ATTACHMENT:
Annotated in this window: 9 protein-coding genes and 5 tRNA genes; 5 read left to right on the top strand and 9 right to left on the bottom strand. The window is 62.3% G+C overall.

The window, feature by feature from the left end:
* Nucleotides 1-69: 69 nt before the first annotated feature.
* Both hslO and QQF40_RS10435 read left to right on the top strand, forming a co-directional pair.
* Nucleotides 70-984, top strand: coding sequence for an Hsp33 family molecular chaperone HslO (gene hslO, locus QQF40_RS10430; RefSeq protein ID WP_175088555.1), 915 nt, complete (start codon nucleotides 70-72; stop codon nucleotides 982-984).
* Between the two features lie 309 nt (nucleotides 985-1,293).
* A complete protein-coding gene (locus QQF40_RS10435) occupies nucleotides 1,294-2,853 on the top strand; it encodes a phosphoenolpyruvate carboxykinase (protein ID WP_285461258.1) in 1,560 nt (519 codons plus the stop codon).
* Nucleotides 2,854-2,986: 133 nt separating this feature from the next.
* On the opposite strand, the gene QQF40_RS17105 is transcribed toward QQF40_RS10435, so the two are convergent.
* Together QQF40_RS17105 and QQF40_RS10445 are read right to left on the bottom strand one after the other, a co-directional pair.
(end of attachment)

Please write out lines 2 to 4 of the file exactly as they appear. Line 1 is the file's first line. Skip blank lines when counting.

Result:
The window, feature by feature from the left end:
* Nucleotides 1-69: 69 nt before the first annotated feature.
* Both hslO and QQF40_RS10435 read left to right on the top strand, forming a co-directional pair.